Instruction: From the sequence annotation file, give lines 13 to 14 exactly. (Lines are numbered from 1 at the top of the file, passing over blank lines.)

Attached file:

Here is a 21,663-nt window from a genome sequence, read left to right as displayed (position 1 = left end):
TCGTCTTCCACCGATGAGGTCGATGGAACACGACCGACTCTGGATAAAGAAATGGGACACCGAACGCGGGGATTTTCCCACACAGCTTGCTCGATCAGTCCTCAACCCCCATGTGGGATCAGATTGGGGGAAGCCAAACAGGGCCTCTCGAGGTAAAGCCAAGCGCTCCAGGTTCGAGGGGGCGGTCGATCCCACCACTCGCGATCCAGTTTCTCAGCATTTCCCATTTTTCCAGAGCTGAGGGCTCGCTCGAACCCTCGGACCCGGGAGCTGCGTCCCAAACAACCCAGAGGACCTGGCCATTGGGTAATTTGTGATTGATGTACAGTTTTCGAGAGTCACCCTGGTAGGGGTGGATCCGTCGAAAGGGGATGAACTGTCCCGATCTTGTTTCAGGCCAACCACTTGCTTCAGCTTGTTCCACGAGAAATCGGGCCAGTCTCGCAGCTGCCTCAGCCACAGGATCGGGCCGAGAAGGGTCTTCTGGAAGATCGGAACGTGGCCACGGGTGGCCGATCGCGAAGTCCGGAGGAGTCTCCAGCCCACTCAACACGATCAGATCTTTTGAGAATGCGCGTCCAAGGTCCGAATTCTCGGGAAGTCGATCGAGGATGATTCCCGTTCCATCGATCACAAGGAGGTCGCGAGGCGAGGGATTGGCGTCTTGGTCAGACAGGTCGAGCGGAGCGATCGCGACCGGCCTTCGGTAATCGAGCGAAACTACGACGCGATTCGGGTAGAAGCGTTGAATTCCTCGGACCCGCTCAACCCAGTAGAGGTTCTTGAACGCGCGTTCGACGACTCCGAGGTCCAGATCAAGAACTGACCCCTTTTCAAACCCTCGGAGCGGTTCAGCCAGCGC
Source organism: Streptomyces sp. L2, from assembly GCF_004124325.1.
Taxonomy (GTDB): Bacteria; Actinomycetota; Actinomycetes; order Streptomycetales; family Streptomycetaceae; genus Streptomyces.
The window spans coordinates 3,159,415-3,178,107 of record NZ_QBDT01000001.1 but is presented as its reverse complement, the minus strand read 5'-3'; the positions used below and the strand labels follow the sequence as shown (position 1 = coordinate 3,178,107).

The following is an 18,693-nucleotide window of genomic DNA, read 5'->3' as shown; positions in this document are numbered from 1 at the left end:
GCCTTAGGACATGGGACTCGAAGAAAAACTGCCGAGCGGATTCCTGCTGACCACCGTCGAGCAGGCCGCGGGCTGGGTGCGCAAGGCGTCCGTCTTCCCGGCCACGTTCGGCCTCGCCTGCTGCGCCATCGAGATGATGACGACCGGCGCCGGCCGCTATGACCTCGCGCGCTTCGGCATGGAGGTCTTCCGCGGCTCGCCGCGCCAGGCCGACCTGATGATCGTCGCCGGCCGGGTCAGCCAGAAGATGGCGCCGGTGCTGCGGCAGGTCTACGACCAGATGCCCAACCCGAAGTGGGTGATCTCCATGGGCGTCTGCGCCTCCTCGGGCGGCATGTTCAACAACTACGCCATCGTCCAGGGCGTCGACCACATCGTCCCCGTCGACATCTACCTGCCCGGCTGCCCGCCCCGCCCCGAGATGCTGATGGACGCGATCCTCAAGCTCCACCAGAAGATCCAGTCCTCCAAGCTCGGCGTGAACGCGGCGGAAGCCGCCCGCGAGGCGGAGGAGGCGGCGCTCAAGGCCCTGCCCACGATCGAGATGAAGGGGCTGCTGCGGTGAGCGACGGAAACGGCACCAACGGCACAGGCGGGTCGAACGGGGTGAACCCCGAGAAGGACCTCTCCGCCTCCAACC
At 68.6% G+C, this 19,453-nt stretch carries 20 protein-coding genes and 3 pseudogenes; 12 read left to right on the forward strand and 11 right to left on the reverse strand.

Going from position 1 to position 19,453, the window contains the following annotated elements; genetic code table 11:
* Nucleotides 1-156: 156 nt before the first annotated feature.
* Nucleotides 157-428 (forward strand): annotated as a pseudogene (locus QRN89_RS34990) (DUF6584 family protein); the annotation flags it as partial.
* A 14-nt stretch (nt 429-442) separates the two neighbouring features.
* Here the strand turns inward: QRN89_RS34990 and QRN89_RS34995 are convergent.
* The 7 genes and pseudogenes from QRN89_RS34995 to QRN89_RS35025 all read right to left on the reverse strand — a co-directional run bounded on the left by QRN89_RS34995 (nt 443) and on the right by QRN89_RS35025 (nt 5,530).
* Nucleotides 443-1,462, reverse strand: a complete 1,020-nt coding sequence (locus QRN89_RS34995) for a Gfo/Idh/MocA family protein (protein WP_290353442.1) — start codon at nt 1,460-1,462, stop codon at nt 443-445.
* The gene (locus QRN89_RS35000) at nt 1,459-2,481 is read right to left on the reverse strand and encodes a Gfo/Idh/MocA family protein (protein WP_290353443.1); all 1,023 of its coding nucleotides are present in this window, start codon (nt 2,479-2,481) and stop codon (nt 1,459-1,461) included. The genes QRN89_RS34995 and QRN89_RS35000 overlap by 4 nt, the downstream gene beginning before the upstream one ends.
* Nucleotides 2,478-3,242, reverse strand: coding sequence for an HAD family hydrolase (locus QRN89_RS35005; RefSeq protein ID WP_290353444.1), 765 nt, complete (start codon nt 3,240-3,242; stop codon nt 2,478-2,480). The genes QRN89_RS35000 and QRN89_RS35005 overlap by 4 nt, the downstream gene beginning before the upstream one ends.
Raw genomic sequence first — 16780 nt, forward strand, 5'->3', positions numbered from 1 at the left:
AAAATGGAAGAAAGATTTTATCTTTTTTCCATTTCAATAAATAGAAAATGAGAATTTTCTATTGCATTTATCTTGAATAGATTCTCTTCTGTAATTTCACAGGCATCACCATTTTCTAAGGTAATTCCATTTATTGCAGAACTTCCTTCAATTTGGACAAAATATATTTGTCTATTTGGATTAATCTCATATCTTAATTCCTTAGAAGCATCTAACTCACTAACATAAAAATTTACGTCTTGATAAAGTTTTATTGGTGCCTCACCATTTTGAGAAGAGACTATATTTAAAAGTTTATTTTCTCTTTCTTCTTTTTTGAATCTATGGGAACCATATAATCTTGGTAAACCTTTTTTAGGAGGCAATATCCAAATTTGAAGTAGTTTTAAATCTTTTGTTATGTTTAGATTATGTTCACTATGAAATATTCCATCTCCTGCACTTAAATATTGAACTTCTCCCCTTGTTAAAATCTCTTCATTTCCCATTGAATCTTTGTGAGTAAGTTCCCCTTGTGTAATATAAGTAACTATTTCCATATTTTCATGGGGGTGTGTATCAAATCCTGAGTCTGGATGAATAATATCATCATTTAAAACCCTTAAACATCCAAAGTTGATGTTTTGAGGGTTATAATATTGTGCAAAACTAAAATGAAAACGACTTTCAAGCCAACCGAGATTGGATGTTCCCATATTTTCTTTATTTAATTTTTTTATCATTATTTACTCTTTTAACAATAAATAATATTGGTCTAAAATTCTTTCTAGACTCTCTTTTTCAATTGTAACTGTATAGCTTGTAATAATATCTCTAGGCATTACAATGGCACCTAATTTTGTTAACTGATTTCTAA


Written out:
* Here the strand turns inward: QRN89_RS34990 and QRN89_RS34995 are convergent.
* The 7 genes and pseudogenes from QRN89_RS34995 to QRN89_RS35025 all read right to left on the reverse strand — a co-directional run bounded on the left by QRN89_RS34995 (nt 443) and on the right by QRN89_RS35025 (nt 5,530).